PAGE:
As for these next four (4) images, I only worked on natural light. If you want intentional flare in your image, the lens you are using matters. Prime lenses give off a stronger flare compared to zooms. A common favorite is the el cheapo nifty fifty (50mm). It has a hipster artsy vibe that no L-lens could actually replicate. L-lenses were designed to lessen the lens flare effect since it is technically a light aberration. I used several styroboards reflecting the backlight so I could get details on Sheila. I didn't care for much about background light measurement either, and expecting it to be over exposed anyway. What's important here is the measurement on the model. The background would just follow.
Working with available light all boils down to time. It's very crucial when you plan your shoot since the sun shifts, and how the light refracts around the area is dependent on this. You also have to deal with color temperature -- as the light goes into the afternoon, the warmer the light it gets.
Light in this corridor is only good during morning until noon. Later than that, you wouldn't get much of it coming through the passageway. So this was assisted with the Indras again. Now, my main goal here is to replicate natural light, and not replace it with strobes. I'm still relying my overall measurements based on what my camera tells me, but I have an allowance for a slightly under exposed measurement, assuming the Indras would fill up that remaining gap in the lighting.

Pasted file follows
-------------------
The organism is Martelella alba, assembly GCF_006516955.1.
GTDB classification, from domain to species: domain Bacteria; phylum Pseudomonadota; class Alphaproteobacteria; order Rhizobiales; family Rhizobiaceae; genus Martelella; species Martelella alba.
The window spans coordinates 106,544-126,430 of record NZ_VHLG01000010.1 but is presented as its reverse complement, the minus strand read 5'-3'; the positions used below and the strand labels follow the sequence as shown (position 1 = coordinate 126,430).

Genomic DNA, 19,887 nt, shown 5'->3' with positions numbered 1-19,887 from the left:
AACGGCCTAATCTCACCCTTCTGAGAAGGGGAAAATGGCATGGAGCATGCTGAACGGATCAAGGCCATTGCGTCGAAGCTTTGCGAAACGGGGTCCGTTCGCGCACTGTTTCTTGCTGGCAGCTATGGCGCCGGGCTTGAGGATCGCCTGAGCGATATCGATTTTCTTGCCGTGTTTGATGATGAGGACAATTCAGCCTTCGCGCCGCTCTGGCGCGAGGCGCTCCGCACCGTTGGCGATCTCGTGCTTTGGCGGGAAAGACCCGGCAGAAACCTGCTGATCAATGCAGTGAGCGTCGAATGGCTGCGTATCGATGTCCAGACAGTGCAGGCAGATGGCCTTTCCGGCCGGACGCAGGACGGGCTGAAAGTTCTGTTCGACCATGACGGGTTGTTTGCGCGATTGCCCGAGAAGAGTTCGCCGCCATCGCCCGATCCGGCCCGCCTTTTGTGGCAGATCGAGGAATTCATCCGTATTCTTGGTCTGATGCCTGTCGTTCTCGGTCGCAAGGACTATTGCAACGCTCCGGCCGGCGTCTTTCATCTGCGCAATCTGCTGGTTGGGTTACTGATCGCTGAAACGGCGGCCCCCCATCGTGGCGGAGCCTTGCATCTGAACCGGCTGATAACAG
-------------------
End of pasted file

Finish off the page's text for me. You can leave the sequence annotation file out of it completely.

This is particularly noticeable in the left full body shot. The shadows produced by her legs and feet is sharper than what natural light would usually produce in this area. The two right images (they're just the same, I did a B/W treatment on the other) had an interesting setup. It's practically identical to the full body shot, but if you would notice the shadows on Sheila are inverted. In the half body shot, she has moved to the other side of the door frame avoiding most of the natural light (and strobe). To solve this, I placed a silver reflector on the camera left to bounce that light back to her. The result was something softer, but I lost about half a stop in the process.
This was in the other bathroom with pinkish tiles. Same principle, just a reversed light source.
For those interested in my commercial work, check out pointblankstudios.net and follow us at @pointblankmnl in IG.